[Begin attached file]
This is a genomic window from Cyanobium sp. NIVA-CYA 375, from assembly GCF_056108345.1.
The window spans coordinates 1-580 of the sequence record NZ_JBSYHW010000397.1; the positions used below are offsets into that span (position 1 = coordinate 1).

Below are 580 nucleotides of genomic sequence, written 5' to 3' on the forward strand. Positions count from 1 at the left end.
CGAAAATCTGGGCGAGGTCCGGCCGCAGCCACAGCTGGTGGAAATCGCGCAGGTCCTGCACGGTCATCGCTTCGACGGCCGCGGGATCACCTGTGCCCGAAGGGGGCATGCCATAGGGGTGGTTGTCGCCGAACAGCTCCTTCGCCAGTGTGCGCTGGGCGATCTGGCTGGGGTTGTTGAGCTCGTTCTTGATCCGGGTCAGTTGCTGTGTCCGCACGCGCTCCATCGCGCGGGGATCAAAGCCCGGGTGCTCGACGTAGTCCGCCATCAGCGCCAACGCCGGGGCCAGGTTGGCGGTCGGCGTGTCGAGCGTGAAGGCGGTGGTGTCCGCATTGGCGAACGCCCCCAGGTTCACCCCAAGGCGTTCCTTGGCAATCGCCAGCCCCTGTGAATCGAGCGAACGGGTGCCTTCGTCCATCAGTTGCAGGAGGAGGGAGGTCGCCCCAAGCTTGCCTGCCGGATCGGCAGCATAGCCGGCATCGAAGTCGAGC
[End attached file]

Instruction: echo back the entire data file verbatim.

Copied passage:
This is a genomic window from Cyanobium sp. NIVA-CYA 375, from assembly GCF_056108345.1.
The window spans coordinates 1-580 of the sequence record NZ_JBSYHW010000397.1; the positions used below are offsets into that span (position 1 = coordinate 1).

Below are 580 nucleotides of genomic sequence, written 5' to 3' on the forward strand. Positions count from 1 at the left end.
CGAAAATCTGGGCGAGGTCCGGCCGCAGCCACAGCTGGTGGAAATCGCGCAGGTCCTGCACGGTCATCGCTTCGACGGCCGCGGGATCACCTGTGCCCGAAGGGGGCATGCCATAGGGGTGGTTGTCGCCGAACAGCTCCTTCGCCAGTGTGCGCTGGGCGATCTGGCTGGGGTTGTTGAGCTCGTTCTTGATCCGGGTCAGTTGCTGTGTCCGCACGCGCTCCATCGCGCGGGGATCAAAGCCCGGGTGCTCGACGTAGTCCGCCATCAGCGCCAACGCCGGGGCCAGGTTGGCGGTCGGCGTGTCGAGCGTGAAGGCGGTGGTGTCCGCATTGGCGAACGCCCCCAGGTTCACCCCAAGGCGTTCCTTGGCAATCGCCAGCCCCTGTGAATCGAGCGAACGGGTGCCTTCGTCCATCAGTTGCAGGAGGAGGGAGGTCGCCCCAAGCTTGCCTGCCGGATCGGCAGCATAGCCGGCATCGAAGTCGAGC